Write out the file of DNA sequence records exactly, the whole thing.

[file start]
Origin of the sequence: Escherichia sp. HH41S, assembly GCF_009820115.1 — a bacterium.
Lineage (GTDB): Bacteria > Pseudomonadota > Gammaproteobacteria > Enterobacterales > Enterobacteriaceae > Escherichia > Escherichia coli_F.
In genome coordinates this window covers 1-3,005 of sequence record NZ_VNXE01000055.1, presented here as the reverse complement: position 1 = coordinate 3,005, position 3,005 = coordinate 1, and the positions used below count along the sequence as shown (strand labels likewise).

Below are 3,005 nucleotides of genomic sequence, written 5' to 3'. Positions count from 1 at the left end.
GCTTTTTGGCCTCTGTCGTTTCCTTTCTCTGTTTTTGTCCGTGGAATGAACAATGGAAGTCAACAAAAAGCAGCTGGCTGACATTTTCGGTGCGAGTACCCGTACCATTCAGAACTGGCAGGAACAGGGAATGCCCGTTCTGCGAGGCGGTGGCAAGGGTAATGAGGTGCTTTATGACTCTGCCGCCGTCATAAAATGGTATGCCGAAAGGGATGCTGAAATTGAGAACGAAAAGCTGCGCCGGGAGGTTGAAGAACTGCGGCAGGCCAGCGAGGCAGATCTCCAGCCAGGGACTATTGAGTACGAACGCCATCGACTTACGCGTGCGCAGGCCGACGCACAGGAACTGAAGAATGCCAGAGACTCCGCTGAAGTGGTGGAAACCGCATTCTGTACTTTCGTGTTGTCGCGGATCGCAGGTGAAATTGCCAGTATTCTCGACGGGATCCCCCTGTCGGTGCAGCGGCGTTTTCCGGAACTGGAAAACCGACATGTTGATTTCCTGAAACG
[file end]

Origin of the sequence: Escherichia sp. HH41S, assembly GCF_009820115.1 — a bacterium.
Lineage (GTDB): Bacteria > Pseudomonadota > Gammaproteobacteria > Enterobacterales > Enterobacteriaceae > Escherichia > Escherichia coli_F.
In genome coordinates this window covers 1-3,005 of sequence record NZ_VNXE01000055.1, presented here as the reverse complement: position 1 = coordinate 3,005, position 3,005 = coordinate 1, and the positions used below count along the sequence as shown (strand labels likewise).

Below are 3,005 nucleotides of genomic sequence, written 5' to 3'. Positions count from 1 at the left end.
GCTTTTTGGCCTCTGTCGTTTCCTTTCTCTGTTTTTGTCCGTGGAATGAACAATGGAAGTCAACAAAAAGCAGCTGGCTGACATTTTCGGTGCGAGTACCCGTACCATTCAGAACTGGCAGGAACAGGGAATGCCCGTTCTGCGAGGCGGTGGCAAGGGTAATGAGGTGCTTTATGACTCTGCCGCCGTCATAAAATGGTATGCCGAAAGGGATGCTGAAATTGAGAACGAAAAGCTGCGCCGGGAGGTTGAAGAACTGCGGCAGGCCAGCGAGGCAGATCTCCAGCCAGGGACTATTGAGTACGAACGCCATCGACTTACGCGTGCGCAGGCCGACGCACAGGAACTGAAGAATGCCAGAGACTCCGCTGAAGTGGTGGAAACCGCATTCTGTACTTTCGTGTTGTCGCGGATCGCAGGTGAAATTGCCAGTATTCTCGACGGGATCCCCCTGTCGGTGCAGCGGCGTTTTCCGGAACTGGAAAACCGACATGTTGATTTCCTGAAACG